At sea, such ammunition is ineffective. Shooting is done from the cannons purely flat. Such a bomb has no chance of breaking through the side of an enemy ship, or at least getting stuck on the board and waiting for the tube to burn out. With a caliber equal to the core, the bomb is much lighter (because it is hollow and filled with light powder), which means that its kinetic energy is less than that of a solid core, which itself is not ideal in terms of penetrating power. It is also unrealistic to choose the optimal installation of the distance tube for short and constantly changing distances. Now, if to achieve an automatic detonation of a bomb when meeting with an obstacle!
And it was done. The development of chemistry and pyrotechnics led to the fact that at the end of the nineteenth century of the nineteenth century, the leading combat fleets of the world acquired so-called “bombing tools”, firing explosive - high-explosive shells of instantaneous action. And simultaneously with the impact fuse, explosives of increased high-explosive (high-explosive) action appeared. In 40, with such shells, the Russian Black Sea Fleet, under the command of Nakhimov, crushed the Turkish squadron in the Bay of Sinop, smashed it into pieces in the most literal sense.
Countermeasures shipbuilders followed immediately: after only two years, the first battleships entered into battle - the French floating batteries of the Tonnan type, which fought with the Russian sea fortress of Kinburn. Result: the fortress was severely damaged, but the French, by and large, did not suffer losses.
The tree, due to the nature of its structure, is unable to withstand the effects of a blast wave: it flies as a splinter. Therefore, the dugout, field shelter with a log reeling, must necessarily have a minimum meter filling. And three meters is better, like a barrow, to cause a premature explosion of a high-explosive shell. Then he does not care; the logs will sprout and cover the fighters who have taken refuge in the dugout. And without the land - I'm sorry: everyone will fall down under a hail of not so much fragments, as chips from shattered logs. By the way, chips are worse than splinters.
Another thing, steel (iron) sheet: it is very difficult to pierce it with an overhead charge. In the sapper business, the charge charge is a charge that is fixed in one way or another on the surface of the barrier being punched, not embedded in it. In artillery, the action of a high-explosive projectile with a shock fuse on the barrier is a classic example of the action of an overhead charge. Of course, for a steel sheet of any thickness there is an overhead charge of a critical mass (in equivalent) that will break it. But in practice, it is impossible to create an instrument that will be able to draw a sufficiently powerful charge to the board of a solidly armored ship. Marine armor-piercing shells of all countries from 1855, pierce the enemy's armor solely due to the kinetic energy and special strength of the hull, and only then they are torn inside, crippling everything around.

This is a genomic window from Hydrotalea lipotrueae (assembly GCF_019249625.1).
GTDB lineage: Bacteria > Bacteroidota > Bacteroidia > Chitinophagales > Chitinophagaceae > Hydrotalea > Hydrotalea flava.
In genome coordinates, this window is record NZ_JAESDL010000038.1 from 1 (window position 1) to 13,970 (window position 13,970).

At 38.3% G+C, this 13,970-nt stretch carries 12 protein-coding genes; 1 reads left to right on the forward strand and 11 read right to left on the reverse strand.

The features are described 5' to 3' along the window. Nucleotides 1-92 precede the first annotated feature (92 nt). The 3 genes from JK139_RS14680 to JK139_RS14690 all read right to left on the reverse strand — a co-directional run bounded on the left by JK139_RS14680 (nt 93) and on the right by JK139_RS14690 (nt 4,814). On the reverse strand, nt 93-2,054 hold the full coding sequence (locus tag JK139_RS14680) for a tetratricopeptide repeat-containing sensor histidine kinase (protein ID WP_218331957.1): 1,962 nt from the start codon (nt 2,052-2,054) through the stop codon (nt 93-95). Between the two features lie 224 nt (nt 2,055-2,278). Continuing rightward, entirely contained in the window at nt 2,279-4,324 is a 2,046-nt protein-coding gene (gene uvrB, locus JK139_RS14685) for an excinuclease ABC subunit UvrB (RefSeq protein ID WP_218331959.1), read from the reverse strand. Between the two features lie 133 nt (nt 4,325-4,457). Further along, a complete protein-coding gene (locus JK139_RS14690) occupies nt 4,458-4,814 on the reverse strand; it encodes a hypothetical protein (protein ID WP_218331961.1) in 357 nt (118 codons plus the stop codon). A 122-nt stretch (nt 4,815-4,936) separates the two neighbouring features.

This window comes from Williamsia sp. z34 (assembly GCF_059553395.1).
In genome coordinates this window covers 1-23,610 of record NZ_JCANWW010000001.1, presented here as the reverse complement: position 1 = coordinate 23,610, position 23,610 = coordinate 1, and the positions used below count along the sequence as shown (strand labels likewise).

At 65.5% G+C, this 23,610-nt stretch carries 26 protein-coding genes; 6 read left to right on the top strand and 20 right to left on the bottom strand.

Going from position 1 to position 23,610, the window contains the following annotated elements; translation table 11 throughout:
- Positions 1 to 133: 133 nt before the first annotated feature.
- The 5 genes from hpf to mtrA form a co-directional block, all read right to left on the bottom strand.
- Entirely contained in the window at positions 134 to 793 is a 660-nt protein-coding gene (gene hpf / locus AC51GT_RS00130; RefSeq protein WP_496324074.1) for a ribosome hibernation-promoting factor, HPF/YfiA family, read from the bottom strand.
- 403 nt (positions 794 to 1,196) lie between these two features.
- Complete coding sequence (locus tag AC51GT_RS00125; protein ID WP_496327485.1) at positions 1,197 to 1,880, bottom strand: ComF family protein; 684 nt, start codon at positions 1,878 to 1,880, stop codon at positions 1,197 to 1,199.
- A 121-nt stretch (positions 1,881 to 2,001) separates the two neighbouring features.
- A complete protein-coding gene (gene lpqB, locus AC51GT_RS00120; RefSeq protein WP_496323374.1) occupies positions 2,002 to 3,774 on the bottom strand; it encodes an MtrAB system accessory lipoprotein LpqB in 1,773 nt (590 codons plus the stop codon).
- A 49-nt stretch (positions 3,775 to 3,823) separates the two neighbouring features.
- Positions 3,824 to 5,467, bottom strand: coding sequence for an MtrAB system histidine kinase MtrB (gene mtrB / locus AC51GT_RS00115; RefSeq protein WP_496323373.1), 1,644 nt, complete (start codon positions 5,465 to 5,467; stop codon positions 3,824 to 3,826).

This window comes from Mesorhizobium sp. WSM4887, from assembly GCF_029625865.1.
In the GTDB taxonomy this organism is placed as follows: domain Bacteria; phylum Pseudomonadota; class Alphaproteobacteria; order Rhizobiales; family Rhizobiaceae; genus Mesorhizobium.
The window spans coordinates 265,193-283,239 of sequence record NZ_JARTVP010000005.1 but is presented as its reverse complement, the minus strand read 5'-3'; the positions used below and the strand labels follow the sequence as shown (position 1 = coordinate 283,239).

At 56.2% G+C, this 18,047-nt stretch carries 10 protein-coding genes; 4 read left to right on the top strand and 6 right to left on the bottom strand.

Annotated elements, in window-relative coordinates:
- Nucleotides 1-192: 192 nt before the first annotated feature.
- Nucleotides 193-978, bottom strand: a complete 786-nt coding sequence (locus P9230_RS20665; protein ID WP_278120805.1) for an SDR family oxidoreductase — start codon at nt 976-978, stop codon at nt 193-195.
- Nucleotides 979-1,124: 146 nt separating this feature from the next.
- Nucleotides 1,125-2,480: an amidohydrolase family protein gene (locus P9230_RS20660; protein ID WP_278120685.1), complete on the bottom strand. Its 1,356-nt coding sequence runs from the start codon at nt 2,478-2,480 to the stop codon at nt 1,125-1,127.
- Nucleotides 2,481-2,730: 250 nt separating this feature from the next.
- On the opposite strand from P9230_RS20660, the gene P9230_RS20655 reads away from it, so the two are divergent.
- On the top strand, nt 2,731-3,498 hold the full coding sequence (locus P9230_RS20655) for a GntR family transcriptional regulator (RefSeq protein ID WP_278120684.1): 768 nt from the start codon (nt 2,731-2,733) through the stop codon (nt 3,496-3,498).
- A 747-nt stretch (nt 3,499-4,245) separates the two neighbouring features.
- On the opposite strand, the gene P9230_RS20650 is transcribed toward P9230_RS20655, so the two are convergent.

If we recognize the reality of equipping the 16th century Korean ships with side and deck iron armor, we will have to admit that medieval Japanese had high-explosive percussion shells. What about remote-controlled torpedoes? Did the Koreans have them too?
Sorry, I do not read Korean. I don’t trust “translators” instinctively. And where to find that source? But the pictures of the “tortoiseship ships” suggest: a covered gable deck, with oars protruding from under it ... Bah! What a meeting! Yes, this is the old, good Spanish galleas!
And again, everything immediately falls into place. A small number of “Kobukson” - according to different sources, the 10, the 30 - clearly fits with the European data on the number of galeasov in the ranks of the Christian fleets. These were the "dreadnoughts" of the rowing fleet, many of them could not be. Both of them had a pronounced characteristic feature - a deck, a cover over the rowers. So, this is the armor, which the great admiral "Lee Sun Xing" defended his "battleships". To cover the rowers from the shelling from above, a relatively thin barrier is enough: a wooden “roof” is two inches thick, given the high tendency of spherical shells and bullets to ricochet.